The music therapist is sort of like the conductor of an orchestra. Just as a conductor skillfully directs the expressive rhythms and melodies of each musician, the music therapist skillfully guides individuals through their therapeutic journey. 

In the United States, the certification board for music therapists requires individuals to earn a bachelor’s degree or higher in music therapy (or another related field). They must complete a required number of supervised clinical hours (which can vary by state) and pass a national board exam. This will lead to earning their music therapist-board certified (MT-BC) credential. 

According to the American Music Therapy Association (AMTA), board-certified music therapists maintain elevated standards in public service and adhere rigorously to ethical principles in their conduct.

Like most other healthcare professionals, music therapists are committed to improving the quality of life and well-being of their patients or clients through a specialized form of therapy. Their responsibilities include:

The Bottom Line

Music therapy stands as a transformative and versatile healing modality, extending beyond conventional therapy practices. This approach fosters deep and meaningful emotional exploration to boost mental and physical well-being and overall quality of life.

For those interested in exploring the therapeutic potential of music, start by finding a certified music therapist.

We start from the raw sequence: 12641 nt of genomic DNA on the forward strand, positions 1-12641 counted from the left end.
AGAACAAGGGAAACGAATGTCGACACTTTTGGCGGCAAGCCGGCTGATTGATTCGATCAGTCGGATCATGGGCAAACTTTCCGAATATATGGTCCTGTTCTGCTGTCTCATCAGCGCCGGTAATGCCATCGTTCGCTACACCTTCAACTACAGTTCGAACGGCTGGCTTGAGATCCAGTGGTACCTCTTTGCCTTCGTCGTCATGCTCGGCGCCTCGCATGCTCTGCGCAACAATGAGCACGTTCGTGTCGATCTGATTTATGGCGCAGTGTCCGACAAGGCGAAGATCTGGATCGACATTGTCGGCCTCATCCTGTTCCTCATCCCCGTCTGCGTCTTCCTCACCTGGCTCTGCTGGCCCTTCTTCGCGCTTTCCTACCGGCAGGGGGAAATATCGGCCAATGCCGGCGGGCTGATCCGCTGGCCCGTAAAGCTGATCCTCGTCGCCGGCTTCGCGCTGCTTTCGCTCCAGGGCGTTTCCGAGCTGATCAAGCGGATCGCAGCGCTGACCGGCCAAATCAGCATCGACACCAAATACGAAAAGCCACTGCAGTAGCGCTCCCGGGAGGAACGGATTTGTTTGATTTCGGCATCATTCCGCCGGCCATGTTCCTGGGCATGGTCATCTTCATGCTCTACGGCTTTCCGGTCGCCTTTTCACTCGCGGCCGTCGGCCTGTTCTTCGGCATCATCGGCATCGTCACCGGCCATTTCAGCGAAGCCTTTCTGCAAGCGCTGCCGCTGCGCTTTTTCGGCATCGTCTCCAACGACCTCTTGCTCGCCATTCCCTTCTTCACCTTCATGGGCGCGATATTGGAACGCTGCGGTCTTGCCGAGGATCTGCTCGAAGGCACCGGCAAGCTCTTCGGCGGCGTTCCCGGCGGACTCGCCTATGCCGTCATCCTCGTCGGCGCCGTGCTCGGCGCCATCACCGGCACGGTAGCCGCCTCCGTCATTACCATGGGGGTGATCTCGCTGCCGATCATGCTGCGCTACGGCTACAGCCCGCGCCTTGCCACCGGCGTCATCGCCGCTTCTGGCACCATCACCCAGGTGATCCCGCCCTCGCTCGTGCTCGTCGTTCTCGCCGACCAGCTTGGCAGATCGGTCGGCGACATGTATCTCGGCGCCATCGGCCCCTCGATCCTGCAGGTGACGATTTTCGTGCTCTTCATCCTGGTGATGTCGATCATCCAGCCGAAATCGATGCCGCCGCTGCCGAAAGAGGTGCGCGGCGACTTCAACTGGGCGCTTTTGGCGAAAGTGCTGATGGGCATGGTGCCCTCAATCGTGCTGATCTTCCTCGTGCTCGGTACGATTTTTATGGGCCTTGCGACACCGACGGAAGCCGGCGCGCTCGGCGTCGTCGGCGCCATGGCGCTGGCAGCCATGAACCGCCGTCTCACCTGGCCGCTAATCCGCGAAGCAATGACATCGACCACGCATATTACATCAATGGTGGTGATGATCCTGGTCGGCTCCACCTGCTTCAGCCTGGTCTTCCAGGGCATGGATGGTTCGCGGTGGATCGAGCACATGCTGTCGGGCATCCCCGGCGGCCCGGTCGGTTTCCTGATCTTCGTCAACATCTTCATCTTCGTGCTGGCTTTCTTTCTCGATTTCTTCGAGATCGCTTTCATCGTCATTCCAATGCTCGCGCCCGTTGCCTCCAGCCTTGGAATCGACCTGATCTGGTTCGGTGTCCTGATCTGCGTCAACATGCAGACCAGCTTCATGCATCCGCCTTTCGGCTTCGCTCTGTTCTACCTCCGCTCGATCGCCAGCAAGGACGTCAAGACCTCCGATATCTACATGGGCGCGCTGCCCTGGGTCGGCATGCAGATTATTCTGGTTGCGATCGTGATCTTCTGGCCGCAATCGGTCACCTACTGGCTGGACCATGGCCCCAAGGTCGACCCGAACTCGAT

FAQs

  • Music therapists are trained to assess individual needs and goals, creating tailored musical interventions that aim to achieve these goals. They lead sessions, using listening, instrumentals, singing, songwriting, or improvisation to foster healing and holistic well-being.

  • Music therapy is based on two methods: ‘passive’ which involves listening to music chosen by the therapist to evoke emotional responses or relaxation, and ‘active’ which engages individuals to create music through singing, playing instruments, composing, or improvising to achieve their therapeutic goals.

  • Music therapy can encompass a variety of diverse music choices, from instruments to vocal, calming to stimulating, and is selected based on an individual’s needs, therapeutic goals, and desired emotional or physiological response.

  • Music therapy serves to redirect focus to emotional expression, cognitive stimulation, physical relaxation, and social interaction as a way to regulate mood, reduce stress, improve self-awareness, and foster a sense of belonging.

  • Music plays a role in our emotional well-being by reducing stress, improving mood, and promoting relaxation. It also serves to stimulate brain activity to enhance cognitive functioning. Musical activities in a group setting can also foster social connections and improve communication skills.

About the author
jocelyn moyet grow therapy Jocelyn Moyet, LMHC

Jocelyn Moyet is a licensed mental health counselor with over 13 years of clinical experience. She specializes in mood disorders, coping skills, relationships, and self-esteem.

This article is not meant to be a replacement for medical advice. We recommend speaking with a therapist for personalized information about your mental health. If you don’t currently have a therapist, we can connect you with one who can offer support and address any questions or concerns. If you or your child is experiencing a medical emergency, is considering harming themselves or others, or is otherwise in imminent danger, you should dial 9-1-1 and/or go to the nearest emergency room.